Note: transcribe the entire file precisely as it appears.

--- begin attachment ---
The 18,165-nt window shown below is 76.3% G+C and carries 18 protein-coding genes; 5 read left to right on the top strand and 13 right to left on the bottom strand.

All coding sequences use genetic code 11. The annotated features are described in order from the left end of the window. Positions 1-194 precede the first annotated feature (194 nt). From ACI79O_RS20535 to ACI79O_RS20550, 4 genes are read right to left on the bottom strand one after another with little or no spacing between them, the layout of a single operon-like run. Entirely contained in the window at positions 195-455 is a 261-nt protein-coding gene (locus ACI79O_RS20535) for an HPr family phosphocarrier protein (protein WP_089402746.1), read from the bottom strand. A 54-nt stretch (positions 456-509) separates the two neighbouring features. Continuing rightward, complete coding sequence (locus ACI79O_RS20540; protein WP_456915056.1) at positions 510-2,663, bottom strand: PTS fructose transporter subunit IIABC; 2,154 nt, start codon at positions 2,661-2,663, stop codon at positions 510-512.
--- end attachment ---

The 18,165-nt window shown below is 76.3% G+C and carries 18 protein-coding genes; 5 read left to right on the top strand and 13 right to left on the bottom strand.

All coding sequences use genetic code 11. The annotated features are described in order from the left end of the window. Positions 1-194 precede the first annotated feature (194 nt). From ACI79O_RS20535 to ACI79O_RS20550, 4 genes are read right to left on the bottom strand one after another with little or no spacing between them, the layout of a single operon-like run. Entirely contained in the window at positions 195-455 is a 261-nt protein-coding gene (locus ACI79O_RS20535) for an HPr family phosphocarrier protein (protein WP_089402746.1), read from the bottom strand. A 54-nt stretch (positions 456-509) separates the two neighbouring features. Continuing rightward, complete coding sequence (locus ACI79O_RS20540; protein WP_456915056.1) at positions 510-2,663, bottom strand: PTS fructose transporter subunit IIABC; 2,154 nt, start codon at positions 2,661-2,663, stop codon at positions 510-512.